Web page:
I've read that some cameras now come with WiFi, but it's not obvious how
they work. Do they transfer directly to the iPad via the local WiFi LAN,
and if so how how do they cope with differing networks, eg the hotel WiFi,
or do they create some sort of ad-hoc network? Basically I don't understand
the detail of how a WiFi enable camera works.



---
This email has been checked for viruses by AVG.
https://www.avg.com


All the ones I have seen create their own network, which you then attach
your smartphone / device to. The smartphone app can then take control of
the camera, with a live real time remote viewfinder on the smartphone.
Pictures files can then be transferred to the smartphone, and when you
turn the camera off, the wifi network simply disappears and you can
connect to your normal network and upload the pictures to anywhere you like.

Its very useful for remote control of the camera (for wildlife pics and
self portraits etc) and I know for a fact that some of these small
cameras have wifi with a good enough range for you to send the camera up
in a drone and do some aerial photography.

Some of the larger drones have a payload capacity sufficient for a full
size DSLR - the latest Canon EOS 5D is the sort of thing that
professionals might use.

To cut a long story short, these wifi systems have not been engineered
just to save you the trouble of connecting a cable to get your pictures out.


AT


  #6  
Old April 3rd 19, 07:55 AM posted to uk.telecom.broadband
Lucifer
external usenet poster
 
Posts: 10
Default WiFi enabled camera

On Thu, 14 Feb 2019 19:06:20 +0000 (UTC), Tweed
wrote:

Most of my photography has migrated to my iPhone, largely because of the
convenience. Pictures automatically appear on my iPad and go to the cloud
(both iCloud and OneDrive) by virtue of apps on my iPad. Iím looking for a
compact camera for my holidays (donít want something DSLR sized) because of
the lack of an optical zoom on the iPhone. However, I donít want to faff
around with plugging SD cards into a reader or using a USB transfer cable.
Iíve read that some cameras now come with WiFi, but itís not obvious how
they work. Do they transfer directly to the iPad via the local WiFi LAN,
and if so how how do they cope with differing networks, eg the hotel WiFi,
or do they create some sort of ad-hoc network? Basically I donít understand
the detail of how a WiFi enable camera works.


ad-hoc
  #7  
Old April 3rd 19, 10:28 AM posted to uk.telecom.broadband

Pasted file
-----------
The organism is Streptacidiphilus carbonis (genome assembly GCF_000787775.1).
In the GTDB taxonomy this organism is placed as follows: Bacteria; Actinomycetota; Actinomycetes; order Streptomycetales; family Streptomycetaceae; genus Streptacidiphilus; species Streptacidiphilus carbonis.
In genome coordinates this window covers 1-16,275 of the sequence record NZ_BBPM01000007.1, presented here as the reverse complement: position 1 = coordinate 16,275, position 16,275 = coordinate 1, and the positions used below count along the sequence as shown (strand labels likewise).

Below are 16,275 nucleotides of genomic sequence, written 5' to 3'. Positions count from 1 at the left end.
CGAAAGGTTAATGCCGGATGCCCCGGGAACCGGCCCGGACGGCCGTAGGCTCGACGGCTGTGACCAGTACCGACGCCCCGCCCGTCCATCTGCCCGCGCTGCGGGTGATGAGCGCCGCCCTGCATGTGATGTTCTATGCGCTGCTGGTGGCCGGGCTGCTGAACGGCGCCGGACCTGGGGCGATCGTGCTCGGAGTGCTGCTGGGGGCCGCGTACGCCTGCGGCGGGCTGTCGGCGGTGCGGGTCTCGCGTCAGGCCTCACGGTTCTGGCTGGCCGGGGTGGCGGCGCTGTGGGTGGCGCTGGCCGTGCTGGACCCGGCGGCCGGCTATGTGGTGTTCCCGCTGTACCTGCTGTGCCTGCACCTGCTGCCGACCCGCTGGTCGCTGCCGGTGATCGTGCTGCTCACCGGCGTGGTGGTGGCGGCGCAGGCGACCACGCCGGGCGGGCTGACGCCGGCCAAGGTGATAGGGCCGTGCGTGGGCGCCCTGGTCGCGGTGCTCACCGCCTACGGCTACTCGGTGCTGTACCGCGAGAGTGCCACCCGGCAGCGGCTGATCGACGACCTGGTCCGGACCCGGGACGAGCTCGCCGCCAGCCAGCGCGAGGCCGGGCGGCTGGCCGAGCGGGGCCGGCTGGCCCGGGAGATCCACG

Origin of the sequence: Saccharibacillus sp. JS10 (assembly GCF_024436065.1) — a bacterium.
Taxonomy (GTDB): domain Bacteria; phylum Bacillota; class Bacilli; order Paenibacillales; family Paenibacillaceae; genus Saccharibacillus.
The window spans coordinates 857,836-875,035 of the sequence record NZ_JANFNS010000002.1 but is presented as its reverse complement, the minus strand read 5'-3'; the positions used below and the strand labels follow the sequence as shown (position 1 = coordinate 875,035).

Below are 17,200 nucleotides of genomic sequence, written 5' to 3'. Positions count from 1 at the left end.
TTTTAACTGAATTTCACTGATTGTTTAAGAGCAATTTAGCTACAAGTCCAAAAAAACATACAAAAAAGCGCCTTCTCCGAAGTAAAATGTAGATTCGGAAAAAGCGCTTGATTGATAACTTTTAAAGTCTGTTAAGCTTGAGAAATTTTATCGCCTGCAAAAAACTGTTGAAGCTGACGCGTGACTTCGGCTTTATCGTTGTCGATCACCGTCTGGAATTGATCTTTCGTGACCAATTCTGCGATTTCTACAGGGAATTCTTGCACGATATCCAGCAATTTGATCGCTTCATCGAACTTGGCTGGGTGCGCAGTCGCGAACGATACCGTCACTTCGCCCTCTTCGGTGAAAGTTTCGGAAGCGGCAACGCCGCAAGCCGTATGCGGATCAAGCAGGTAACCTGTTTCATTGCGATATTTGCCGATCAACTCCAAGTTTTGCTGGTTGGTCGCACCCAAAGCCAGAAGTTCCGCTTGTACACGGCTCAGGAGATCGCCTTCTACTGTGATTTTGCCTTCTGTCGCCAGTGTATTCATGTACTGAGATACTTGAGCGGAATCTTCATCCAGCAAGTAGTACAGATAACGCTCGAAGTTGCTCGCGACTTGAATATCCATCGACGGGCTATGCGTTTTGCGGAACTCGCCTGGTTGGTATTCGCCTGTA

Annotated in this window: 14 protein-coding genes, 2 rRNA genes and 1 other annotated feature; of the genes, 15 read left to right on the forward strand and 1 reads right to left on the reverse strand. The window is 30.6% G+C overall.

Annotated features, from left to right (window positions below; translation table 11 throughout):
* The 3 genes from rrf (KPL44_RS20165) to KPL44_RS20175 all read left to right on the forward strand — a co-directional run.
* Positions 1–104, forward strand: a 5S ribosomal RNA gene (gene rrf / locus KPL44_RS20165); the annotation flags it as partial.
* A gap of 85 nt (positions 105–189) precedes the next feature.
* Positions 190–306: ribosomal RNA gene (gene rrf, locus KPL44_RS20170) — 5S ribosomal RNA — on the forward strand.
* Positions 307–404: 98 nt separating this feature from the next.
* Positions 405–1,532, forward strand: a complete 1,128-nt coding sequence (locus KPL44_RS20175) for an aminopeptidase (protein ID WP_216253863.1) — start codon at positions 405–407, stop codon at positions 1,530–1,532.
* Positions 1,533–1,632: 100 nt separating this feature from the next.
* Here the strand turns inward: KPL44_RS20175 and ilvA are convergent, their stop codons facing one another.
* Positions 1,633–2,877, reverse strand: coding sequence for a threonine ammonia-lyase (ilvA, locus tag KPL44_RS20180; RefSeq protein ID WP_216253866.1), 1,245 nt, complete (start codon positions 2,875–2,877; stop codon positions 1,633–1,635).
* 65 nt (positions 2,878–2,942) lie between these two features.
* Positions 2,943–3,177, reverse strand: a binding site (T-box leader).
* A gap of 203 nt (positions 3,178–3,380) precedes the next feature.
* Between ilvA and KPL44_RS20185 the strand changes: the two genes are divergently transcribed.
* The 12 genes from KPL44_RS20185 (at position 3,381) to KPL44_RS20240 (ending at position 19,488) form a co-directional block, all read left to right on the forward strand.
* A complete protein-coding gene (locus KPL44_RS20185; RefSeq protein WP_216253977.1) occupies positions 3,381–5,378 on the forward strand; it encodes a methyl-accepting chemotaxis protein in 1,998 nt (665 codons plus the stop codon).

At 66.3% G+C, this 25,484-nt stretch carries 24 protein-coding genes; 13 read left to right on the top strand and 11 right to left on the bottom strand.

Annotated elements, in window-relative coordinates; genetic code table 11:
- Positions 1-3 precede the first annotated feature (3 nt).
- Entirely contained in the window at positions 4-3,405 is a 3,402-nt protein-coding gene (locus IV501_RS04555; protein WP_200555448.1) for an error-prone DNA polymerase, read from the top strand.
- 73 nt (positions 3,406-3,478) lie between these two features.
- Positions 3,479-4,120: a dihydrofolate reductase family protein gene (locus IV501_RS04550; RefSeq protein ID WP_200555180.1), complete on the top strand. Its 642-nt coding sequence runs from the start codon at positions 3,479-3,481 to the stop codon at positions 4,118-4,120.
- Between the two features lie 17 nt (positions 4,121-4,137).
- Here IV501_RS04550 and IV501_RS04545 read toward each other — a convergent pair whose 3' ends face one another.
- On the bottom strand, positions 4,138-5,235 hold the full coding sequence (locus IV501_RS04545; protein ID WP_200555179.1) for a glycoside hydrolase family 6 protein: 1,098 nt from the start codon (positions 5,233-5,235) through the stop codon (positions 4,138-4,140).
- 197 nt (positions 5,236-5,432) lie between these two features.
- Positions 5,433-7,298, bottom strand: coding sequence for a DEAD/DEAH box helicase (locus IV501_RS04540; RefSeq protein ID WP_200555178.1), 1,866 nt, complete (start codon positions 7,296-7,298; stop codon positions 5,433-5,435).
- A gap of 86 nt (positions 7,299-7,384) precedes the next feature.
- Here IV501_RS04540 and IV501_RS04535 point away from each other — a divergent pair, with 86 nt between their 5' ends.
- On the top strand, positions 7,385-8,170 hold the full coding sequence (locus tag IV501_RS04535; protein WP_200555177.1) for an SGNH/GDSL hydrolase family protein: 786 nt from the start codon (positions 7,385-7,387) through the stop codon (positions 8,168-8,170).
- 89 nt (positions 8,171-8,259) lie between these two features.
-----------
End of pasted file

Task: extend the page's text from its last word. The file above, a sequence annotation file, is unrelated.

Invalid
external usenet poster
 
Posts: 145
Default WiFi enabled camera

In message , Lucifer
writes
On Thu, 14 Feb 2019 19:06:20 +0000 (UTC), Tweed
wrote:

Most of my photography has migrated to my iPhone, largely because of the
convenience. Pictures automatically appear on my iPad and go to the cloud
(both iCloud and OneDrive) by virtue of apps on my iPad. I'm looking for a
compact camera for my holidays (don't want something DSLR sized) because of
the lack of an optical zoom on the iPhone. However, I don't want to faff
around with plugging SD cards into a reader or using a USB transfer cable.
I've read that some cameras now come with WiFi, but it's not obvious how
they work. Do they transfer directly to the iPad via the local WiFi LAN,
and if so how how do they cope with differing networks, eg the hotel WiFi,
or do they create some sort of ad-hoc network? Basically I don't understand
the detail of how a WiFi enable camera works.


ad-hoc

Agreed, at least here.

My Olympus TG-4 sets itself up as a WiFi hotspot. If I connect my phone
to it (a one time process using a QR code it displays), I can upload
pictures from the camera to the phone.

Olympus provide a suite of programs ( for Android at least) that allow
not just sharing, but remote control of the camera.

Oh and its a nice little camera with some nice features. Water resistant
(the instructions say to run it under cold water if it gets dirty!) and
a very good macro facility that includes automatic focus stacking.
--
Invalid
  #8  
Old April 3rd 19, 02:32 PM posted to uk.telecom.broadband
Java Jive
external usenet poster
 
Posts: 459
Default WiFi enabled camera

On 14/02/2019 19:06, Tweed wrote:

Most of my photography has migrated to my iPhone, largely because of the
convenience. Pictures automatically appear on my iPad and go to the cloud
(both iCloud and OneDrive) by virtue of apps on my iPad. I'm looking for a
compact camera for my holidays (don't want something DSLR sized) because of
the lack of an optical zoom on the iPhone. However, I don't want to faff
around with plugging SD cards into a reader or using a USB transfer cable.
I've read that some cameras now come with WiFi, but it's not obvious how
they work. Do they transfer directly to the iPad via the local WiFi LAN,
and if so how how do they cope with differing networks, eg the hotel WiFi,
or do they create some sort of ad-hoc network? Basically I don't understand
the detail of how a WiFi enable camera works.


As others have noted, many of these cameras seem to set them up as a
hotspot. I've just acquired a Nikon, and unfortunately it has no way of
editing the parameters of the hotspot, it's stuck on an IP range of ...
192.168.1.*
.... which means inevitably it's going to clash with many people's
routers, etc. So if your PC is cabled to your router, and attempts to
link to your camera by WiFi at the same time, the PC throws a wobbly -
almost certainly it won't log on to your camera, and may also break the
cabled connection for the duration of its attempt, perhaps longer.